Attacking Prior Auth

A small army of TMA physicians was prepared to testify today before the House Insurance Committee in this session’s first hearing on a TMA-priority measure to curb insurers’ aggravating prior authorization hassles.

House Bill 410 by Rep. Julie Johnson (D-Carrollton) would prohibit prior authorizations on procedures, tests, and diagnostic treatments for which the state requires coverage.

Among several physicians scheduled to testify was Austin oncologist Debra Patt, MD, chair of TMA’s Council on Legislation.

“If by law, a health plan must cover these medical services, it makes little sense to permit health plans to subject these services to their prior authorization process,” Dr. Patt planned to tell the committee. “For the mandated benefits covered in this bill (including mammography, mastectomy, diabetes management, and prostate cancer screenings), prior authorization would seem to serve little purpose other than delaying medically necessary care or deterring a patient from seeking medically-necessary covered care. This is why the physicians of Texas support HB 410.”

Keep Sending TMA Your Prior-Auth Horror Stories 

Your personal stories of the impact of prior authorization requirements on your practice and patient care  –  including any patient harm due to prior authorization request delays or denials – can give TMA the ammunition it needs to fight this problem. 

Nothing moves elected officials to action like a slew of real, serious complaints from constituents. As the 2021 Texas Legislature gets under way, TMA plans to collect and publicize prior authorization nightmare stories. We’ll “prime the pump” with stories physicians like you provide and use them to solicit more from the public directly.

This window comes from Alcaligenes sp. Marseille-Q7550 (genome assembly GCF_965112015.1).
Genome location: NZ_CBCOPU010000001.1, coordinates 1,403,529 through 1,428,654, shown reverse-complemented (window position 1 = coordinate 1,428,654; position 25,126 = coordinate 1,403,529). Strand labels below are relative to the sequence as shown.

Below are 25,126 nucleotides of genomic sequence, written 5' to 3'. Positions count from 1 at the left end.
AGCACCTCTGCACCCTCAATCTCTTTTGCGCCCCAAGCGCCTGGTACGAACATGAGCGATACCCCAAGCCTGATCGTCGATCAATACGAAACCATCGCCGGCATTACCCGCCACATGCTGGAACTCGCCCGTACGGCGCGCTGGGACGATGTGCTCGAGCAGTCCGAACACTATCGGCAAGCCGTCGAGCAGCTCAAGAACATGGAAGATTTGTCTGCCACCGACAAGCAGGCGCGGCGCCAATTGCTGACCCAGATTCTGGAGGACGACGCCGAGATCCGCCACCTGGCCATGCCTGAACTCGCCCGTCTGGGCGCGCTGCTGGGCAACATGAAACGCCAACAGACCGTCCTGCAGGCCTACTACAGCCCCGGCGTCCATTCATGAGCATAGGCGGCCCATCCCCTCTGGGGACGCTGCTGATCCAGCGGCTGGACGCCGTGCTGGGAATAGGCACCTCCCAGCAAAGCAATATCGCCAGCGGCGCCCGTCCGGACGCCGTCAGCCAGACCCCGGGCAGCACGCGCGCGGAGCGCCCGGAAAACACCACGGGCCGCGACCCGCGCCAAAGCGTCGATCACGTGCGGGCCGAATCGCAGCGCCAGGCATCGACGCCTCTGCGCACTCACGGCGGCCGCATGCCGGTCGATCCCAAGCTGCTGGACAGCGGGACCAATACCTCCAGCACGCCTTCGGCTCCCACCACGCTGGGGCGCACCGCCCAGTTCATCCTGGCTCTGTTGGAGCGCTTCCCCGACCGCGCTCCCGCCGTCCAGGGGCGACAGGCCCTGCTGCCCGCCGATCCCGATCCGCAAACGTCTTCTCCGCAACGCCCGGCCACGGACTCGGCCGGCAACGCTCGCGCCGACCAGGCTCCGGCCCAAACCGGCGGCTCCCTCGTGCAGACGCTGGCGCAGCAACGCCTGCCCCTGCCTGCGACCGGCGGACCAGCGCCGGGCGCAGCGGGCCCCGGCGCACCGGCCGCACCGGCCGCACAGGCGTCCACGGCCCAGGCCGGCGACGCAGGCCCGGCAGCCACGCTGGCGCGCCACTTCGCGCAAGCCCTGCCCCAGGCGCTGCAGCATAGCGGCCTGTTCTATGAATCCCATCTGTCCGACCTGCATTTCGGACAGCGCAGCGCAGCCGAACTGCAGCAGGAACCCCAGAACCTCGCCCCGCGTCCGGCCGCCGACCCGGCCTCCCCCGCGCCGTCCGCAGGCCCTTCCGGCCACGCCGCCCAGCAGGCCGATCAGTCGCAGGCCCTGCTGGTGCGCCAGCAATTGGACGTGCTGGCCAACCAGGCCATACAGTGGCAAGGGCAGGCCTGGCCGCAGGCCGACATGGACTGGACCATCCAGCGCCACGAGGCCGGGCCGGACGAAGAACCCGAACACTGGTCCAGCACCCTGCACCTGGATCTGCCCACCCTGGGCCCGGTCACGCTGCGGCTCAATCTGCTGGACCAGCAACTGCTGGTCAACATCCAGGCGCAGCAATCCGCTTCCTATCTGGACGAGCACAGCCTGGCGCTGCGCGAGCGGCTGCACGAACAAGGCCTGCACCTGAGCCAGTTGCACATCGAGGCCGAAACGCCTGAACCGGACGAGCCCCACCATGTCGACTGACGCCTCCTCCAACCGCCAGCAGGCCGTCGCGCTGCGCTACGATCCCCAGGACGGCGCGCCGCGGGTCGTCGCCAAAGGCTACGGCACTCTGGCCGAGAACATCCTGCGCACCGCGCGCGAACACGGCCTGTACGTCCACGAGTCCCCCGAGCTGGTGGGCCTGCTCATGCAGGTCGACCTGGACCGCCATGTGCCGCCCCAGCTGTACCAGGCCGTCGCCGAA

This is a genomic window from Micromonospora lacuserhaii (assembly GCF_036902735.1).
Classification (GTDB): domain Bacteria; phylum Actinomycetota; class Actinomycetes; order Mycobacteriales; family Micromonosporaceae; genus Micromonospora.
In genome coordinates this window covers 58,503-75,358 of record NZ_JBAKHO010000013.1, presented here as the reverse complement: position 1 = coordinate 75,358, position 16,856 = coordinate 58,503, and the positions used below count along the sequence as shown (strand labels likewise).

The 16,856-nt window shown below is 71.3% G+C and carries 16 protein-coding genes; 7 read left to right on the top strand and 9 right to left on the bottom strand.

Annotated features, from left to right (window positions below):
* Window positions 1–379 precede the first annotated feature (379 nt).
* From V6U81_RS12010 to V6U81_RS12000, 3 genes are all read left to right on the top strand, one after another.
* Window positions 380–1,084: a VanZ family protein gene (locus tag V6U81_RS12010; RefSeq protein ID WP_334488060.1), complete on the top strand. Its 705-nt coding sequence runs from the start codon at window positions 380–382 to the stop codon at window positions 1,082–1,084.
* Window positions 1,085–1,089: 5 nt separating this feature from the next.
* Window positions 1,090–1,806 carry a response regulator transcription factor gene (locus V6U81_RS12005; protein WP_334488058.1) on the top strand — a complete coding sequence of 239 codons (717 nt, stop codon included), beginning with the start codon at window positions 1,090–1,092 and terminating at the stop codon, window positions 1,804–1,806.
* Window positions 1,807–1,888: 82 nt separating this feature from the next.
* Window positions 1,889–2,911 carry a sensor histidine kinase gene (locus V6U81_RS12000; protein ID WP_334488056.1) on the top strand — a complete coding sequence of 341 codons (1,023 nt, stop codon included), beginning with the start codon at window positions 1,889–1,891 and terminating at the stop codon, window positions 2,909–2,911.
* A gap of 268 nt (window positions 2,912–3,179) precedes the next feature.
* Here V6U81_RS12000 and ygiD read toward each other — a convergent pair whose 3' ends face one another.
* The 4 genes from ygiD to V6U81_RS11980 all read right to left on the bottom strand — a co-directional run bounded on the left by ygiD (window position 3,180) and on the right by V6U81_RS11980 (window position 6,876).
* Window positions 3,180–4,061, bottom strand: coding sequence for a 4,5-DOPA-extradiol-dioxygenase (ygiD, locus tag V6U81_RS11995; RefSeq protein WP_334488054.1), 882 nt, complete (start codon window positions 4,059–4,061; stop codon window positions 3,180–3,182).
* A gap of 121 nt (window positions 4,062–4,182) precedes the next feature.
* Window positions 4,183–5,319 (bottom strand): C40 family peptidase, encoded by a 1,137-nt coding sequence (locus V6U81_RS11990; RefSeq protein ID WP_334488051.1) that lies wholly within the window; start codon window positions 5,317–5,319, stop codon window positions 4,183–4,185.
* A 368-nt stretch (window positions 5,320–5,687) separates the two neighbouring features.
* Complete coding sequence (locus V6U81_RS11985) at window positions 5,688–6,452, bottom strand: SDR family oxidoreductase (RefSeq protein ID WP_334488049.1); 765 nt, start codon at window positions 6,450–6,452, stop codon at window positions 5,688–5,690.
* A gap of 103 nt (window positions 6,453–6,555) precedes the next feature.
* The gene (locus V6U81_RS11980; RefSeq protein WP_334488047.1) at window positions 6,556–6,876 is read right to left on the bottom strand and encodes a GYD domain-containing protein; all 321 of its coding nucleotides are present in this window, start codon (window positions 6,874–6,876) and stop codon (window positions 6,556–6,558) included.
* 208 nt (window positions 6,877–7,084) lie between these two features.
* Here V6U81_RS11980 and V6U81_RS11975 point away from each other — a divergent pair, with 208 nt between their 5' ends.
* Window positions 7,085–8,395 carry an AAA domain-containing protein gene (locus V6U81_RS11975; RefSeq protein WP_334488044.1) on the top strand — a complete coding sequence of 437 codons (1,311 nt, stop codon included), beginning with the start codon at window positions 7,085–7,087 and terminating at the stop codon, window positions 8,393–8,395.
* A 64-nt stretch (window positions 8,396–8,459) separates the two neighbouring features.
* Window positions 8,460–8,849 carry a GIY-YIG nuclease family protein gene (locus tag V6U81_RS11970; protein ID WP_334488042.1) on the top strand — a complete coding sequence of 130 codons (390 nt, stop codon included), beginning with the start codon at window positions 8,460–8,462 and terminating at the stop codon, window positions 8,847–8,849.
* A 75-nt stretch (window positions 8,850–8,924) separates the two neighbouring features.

Please submit your stories via TMA’s secure email portal. Before submitting your story to us, it is important for you to ensure that your story submission complies with state and federal laws, including, to the extent applicable, the HIPAA privacy rule. HIPAA’s safe harbor list of 18 de-identification requirements, in accordance with Code of Federal Regulations, is available here.  

Easy Ways to Get Involved in TMA Advocacy 

Your participation is a vital component of our legislative success. Please help strengthen the voice of medicine by joining our advocacy efforts.

Stay up to date on TMA’s progress in the legislature. And take advantage of other opportunities to get involved with our advocacy efforts.

Last Updated On

March 09, 2021

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Joey Berlin

Associate Editor

(512) 370-1393
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Joey Berlin is associate editor of Texas Medicine. His previous work includes stints as a reporter and editor for various newspapers and publishing companies, and he’s covered everything from hard news to sports to workers’ compensation. Joey grew up in the Kansas City area and attended the University of Kansas. He lives in Austin.

More stories by Joey Berlin